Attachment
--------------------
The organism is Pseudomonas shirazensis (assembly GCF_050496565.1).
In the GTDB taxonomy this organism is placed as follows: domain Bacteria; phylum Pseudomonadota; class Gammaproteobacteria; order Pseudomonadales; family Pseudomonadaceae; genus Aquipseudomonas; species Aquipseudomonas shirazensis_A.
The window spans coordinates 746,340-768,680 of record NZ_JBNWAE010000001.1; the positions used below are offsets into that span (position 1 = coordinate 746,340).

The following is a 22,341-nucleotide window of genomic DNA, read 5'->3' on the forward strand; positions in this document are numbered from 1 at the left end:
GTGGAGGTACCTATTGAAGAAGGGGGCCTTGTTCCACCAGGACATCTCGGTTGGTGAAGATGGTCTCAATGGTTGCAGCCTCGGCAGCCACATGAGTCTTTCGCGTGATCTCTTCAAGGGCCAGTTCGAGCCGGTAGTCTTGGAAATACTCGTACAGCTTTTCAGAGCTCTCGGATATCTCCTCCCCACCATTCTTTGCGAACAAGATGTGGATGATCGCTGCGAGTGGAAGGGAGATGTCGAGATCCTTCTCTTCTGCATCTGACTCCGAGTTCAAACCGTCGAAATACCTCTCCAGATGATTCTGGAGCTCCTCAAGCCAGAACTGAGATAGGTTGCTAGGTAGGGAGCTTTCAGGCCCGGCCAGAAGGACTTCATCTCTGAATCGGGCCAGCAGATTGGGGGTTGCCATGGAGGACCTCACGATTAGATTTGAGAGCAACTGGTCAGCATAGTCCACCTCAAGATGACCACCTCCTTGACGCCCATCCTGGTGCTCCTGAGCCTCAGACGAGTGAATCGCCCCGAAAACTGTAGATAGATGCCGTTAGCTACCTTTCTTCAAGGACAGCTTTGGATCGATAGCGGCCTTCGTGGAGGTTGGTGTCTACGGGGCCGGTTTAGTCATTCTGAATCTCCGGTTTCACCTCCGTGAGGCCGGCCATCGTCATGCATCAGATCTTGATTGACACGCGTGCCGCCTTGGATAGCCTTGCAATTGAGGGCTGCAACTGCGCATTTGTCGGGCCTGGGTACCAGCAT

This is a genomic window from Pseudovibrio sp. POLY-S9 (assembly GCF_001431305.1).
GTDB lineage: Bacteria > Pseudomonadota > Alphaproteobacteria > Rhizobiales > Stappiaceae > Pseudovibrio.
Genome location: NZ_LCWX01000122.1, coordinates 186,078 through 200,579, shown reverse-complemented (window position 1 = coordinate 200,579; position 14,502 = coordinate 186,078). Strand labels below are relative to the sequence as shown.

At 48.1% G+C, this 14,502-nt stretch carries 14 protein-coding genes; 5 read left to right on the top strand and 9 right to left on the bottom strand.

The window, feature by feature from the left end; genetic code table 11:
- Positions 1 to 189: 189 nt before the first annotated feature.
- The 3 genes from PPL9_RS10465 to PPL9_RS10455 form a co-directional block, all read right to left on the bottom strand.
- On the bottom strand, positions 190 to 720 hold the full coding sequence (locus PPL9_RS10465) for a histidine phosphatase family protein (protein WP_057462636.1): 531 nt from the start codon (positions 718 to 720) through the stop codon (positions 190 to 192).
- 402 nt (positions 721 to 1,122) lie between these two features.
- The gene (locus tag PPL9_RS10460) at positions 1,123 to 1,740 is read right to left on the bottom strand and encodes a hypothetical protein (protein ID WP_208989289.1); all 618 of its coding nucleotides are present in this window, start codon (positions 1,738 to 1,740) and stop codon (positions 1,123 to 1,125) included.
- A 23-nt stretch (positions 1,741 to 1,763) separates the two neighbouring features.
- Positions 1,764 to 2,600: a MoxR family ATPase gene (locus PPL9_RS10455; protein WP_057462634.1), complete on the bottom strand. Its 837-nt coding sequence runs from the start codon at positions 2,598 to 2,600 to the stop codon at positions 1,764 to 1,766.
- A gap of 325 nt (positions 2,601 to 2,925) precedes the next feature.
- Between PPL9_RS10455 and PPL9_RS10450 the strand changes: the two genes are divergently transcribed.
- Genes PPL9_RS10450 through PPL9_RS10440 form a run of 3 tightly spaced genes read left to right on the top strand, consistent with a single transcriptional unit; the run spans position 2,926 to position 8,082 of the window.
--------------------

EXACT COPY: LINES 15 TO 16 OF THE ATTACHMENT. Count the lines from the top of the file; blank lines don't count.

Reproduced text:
- The gene (locus tag PPL9_RS10460) at positions 1,123 to 1,740 is read right to left on the bottom strand and encodes a hypothetical protein (protein ID WP_208989289.1); all 618 of its coding nucleotides are present in this window, start codon (positions 1,738 to 1,740) and stop codon (positions 1,123 to 1,125) included.
- A 23-nt stretch (positions 1,741 to 1,763) separates the two neighbouring features.